The Board of Directors, Staff, and Community of Hamilton Family Center are grateful for the following community partners who support our work towards eliminating poverty and homelessness for families in San Francisco during the past year.
It’s a Magical Place
Anyone who has ever entered Fairy Land in Oakland knows that it’s a magical fantasy world where young children can create, imagine, play, and learn. Grab a Magic Key to see what it unlocks. Ride on the train. Slide down Jack and Jill Hill.
Fairy Land also values being available to everyone in the community, regardless of ability to pay. Thus, they receive funding to subsidize field trips for community groups such as Hamilton Family Center. Thanks to their generosity, we recently hosted our First Avenues back to school picnic there. Families received free entry, and the kids each got a Magic Key. The following week, our Residences and Emergency Center brought a group of kids to explore the park.
We’re so grateful not only that such a special place exists in our urban environment, but also that we have access to it. We can’t wait to go back!
Safe in the Cloud
Until recently, Hamilton Family Center, like many organizations, backed up all our data to server tapes every night, swapping the tapes daily. Mildly cumbersome and not ideal in the case of a disaster, this system met our needs but wasn’t especially effective. Then came EVault. EVault, A Seagate Company, delivers cloud-connected backup and recovery in the form of a cloud service, on-premise software, on-premise appliances, or any combination thereof. With their support, our data is both safer and more accessible in the case of a disaster. We’re so grateful for their expertise and generosity.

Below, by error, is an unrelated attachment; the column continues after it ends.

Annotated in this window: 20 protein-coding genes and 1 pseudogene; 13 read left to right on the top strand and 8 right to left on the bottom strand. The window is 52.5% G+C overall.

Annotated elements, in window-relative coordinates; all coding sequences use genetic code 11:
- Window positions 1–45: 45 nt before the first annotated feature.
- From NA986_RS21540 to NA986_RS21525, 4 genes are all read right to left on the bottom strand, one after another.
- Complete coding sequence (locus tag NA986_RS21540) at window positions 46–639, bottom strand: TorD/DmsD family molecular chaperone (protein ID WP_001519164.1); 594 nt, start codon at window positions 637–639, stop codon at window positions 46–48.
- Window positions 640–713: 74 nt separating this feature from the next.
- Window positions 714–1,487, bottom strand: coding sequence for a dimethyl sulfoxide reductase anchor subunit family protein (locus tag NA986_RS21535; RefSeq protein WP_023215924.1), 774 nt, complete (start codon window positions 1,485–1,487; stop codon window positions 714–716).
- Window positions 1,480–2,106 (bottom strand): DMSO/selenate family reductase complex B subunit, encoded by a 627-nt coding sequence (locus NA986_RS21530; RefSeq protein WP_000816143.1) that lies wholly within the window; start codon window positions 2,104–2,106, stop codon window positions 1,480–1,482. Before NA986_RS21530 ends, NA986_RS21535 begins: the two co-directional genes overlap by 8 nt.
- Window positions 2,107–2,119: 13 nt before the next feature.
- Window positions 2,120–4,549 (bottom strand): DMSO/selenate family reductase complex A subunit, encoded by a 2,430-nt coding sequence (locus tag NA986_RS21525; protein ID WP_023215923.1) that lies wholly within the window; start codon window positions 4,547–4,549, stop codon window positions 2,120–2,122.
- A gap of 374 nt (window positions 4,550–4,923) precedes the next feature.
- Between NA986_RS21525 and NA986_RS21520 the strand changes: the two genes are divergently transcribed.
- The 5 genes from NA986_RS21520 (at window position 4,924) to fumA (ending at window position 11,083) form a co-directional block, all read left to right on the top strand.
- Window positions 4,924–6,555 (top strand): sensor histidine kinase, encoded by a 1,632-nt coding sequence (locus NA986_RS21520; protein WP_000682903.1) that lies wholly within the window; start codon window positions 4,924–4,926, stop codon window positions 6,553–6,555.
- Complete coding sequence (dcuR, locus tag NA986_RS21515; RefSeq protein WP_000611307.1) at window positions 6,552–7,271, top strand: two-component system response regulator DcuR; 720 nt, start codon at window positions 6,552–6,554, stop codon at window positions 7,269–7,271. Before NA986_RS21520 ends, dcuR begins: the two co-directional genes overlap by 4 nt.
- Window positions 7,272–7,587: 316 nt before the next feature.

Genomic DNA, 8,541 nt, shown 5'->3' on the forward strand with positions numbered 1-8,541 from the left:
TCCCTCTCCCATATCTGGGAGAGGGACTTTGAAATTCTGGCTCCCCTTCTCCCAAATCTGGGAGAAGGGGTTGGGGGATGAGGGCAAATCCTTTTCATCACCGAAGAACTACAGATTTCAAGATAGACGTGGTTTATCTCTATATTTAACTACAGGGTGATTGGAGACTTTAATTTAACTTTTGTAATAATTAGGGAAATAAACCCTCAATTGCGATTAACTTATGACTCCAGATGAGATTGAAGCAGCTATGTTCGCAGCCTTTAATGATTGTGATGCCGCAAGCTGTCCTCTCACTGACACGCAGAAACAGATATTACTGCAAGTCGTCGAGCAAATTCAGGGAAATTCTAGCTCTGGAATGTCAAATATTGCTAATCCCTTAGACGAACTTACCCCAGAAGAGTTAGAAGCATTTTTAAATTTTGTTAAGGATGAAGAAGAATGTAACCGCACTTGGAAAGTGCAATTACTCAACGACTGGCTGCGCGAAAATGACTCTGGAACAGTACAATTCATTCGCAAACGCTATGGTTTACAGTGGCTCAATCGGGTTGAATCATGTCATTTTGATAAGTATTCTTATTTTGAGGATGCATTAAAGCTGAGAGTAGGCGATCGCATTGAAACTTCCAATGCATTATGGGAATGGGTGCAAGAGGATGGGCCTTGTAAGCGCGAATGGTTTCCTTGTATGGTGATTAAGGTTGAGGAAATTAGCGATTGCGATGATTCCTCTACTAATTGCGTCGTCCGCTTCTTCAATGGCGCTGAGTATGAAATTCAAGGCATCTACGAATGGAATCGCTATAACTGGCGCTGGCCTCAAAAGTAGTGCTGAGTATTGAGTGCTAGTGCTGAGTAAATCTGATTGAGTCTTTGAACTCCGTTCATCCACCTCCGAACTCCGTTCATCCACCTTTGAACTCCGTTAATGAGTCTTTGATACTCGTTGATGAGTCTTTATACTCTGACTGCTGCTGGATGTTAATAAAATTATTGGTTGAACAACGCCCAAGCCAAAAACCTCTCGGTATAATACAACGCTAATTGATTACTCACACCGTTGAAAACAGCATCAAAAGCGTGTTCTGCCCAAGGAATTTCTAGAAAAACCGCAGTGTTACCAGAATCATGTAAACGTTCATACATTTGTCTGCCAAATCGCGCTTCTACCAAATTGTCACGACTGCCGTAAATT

Beyond the in-kind donation of services, the folks at EVault want to build a long term relationship and have chosen Hamilton Family Center as their first nonprofit partner. We are exploring different ways their staff can volunteer on site and connect even more directly with the work that we do. We look forward to hosting them this spring, knowing that their energy and enthusiasm will inspire us as much as their services keep our data safe.
Vision for Justice
The University of San Francisco has a vision to create a more humane and just world. A key way they achieve that is through service learning. Service-learning involves three essential elements: service experience, classroom experience, and intentional reflection. It is an opportunity for students to apply what they have learned in class and to learn from the service experience itself.